This practice is growing around the world and is beginning to seriously disturb Chinese senior officials, business leaders and stars. Track the private jets of billionaires Thanks to sites or Twitter accounts that follow air traffic in real time, it provokes epidermal reactions, from simple complaints to the seizure of equipment.
Every year Russian airfreight companies ask Saudi aircraft owners or others to stop publishing their movements, says Dan Streufert, founder of the US aircraft surveillance platform ADS-B Exchange. without success.
Public and Legal Information Sources
“We haven’t removed anything yet. This is public information. And I don’t want to be the arbiter of who is right or wrong,” says Struffert. There are some limitations, but flight path reconstruction groups point out that the primary source of information is legally available and accessible to anyone with the necessary equipment.
US law requires aircraft in certain areas to be equipped with an ADS-B satellite system that periodically radios the aircraft’s position to air traffic controllers. A site like Flightradar24 has 34,000 ground receivers around the world that can pick up such signals, send the data to a central network and cross-reference it with flight schedules and other flight information.
$5,000 to bury a Twitter account
Identifying a plane’s owner is another matter, according to 19-year-old Jack Sweeney, creator of the “Celebrity Jets” Twitter account, who tracked down the private jet.Elon Musk After the information was requested to the public archives of the United States government. Tesla’s boss offered him 5,000 dollars to bury the “ElonJet” account, which has more than 480,000 subscribers who follow all the movements of the multi-billionaire’s plane.
“He’s really interested, I’m doing something that works. People want to see what celebrities are doing, that and the emissions stuff,” Sweeney told AFP, referring to the outrage over the carbon footprint of airplanes. Posting this kind of information on Twitter “makes it more accessible and understandable to people.” Easy,” he adds.
“Data already exists”
In July, the “Celebrity Jets” account revealed it Reality star Kylie Jenner The 17-minute flight to California on a private jet caused a stir on social media. “They tell us working-class people to feel guilty about our annual theft of a much-needed vacation. When these celebrities take private jets Like an Uber every two days,” tweeted an outraged internet user.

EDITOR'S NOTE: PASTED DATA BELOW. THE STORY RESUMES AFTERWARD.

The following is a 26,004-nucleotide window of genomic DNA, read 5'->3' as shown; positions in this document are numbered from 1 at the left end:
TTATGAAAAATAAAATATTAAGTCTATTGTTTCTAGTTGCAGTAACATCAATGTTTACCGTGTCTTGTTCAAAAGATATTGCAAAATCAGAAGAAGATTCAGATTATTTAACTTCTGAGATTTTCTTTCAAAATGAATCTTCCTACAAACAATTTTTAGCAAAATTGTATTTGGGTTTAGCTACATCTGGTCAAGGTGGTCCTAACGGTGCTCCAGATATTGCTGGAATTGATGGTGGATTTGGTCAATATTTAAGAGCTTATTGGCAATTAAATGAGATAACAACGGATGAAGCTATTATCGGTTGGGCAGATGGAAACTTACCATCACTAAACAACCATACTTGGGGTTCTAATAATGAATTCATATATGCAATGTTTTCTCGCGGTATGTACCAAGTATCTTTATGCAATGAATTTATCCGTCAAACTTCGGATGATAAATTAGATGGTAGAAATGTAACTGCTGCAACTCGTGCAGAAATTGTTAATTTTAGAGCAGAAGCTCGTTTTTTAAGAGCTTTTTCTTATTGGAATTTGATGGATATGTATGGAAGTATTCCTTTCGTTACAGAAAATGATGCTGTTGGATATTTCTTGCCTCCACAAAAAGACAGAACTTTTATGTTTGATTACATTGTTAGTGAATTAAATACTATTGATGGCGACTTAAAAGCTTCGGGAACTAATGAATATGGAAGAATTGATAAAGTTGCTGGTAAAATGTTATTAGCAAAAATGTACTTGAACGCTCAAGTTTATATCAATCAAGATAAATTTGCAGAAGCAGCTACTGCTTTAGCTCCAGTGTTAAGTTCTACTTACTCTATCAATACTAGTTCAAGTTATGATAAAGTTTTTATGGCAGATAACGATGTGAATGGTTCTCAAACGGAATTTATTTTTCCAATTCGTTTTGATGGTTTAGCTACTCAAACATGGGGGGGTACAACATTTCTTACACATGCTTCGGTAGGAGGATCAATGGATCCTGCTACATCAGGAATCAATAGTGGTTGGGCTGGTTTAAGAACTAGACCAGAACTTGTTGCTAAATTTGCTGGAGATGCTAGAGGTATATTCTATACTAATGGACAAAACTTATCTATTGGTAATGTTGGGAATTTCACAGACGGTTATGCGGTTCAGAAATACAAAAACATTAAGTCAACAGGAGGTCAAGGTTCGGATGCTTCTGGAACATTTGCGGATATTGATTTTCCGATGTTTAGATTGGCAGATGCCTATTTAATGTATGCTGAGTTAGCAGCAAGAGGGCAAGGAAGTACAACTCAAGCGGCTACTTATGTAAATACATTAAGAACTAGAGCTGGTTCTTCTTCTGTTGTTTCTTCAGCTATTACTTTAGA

Mr. Sweeney or Mr. Strufford didn’t specify a red line they didn’t want to cross in terms of releasing flight paths. “The data is already there. I’m redistributing it,” says Jack Sweeney. The operation is generating income, though it’s hard to estimate. Dan Struefert admits to making a living this way, but Mr Sweeney declines to give details, saying his flight tracking accounts earn about $100 a month. Flightradar24’s turnover Not contacted.
Air surveillance can also have a big impact Beyond the rage of celebrities And billionaires, as shown Controversial visit of the Speaker of the House of Representatives American Nancy Pelosi had more than 700,000 followers on the FlyRadar24 site by the time her flight landed in Taiwan on Tuesday.
In August, an NGO report that accused the European border watchdog Frontex of turning back migrants trying to make dangerous Mediterranean crossings was based on data from ADS-B systems. Surveillance planes during anti-racism protests in Washington in 2020. Elsewhere in the world, governments have made it clear that these technologies and this type of data are not welcome.
In 2021 Chinese state media reported that the government had seized hundreds of receivers used by real-time flight tracking platforms, citing a “spying” risk. “In many cases, authoritarian regimes don’t like this kind of visibility,” says Dan Struffert.
“Alcohol enthusiast. Twitter ninja. Tv lover. Falls down a lot. Hipster-friendly coffee geek.”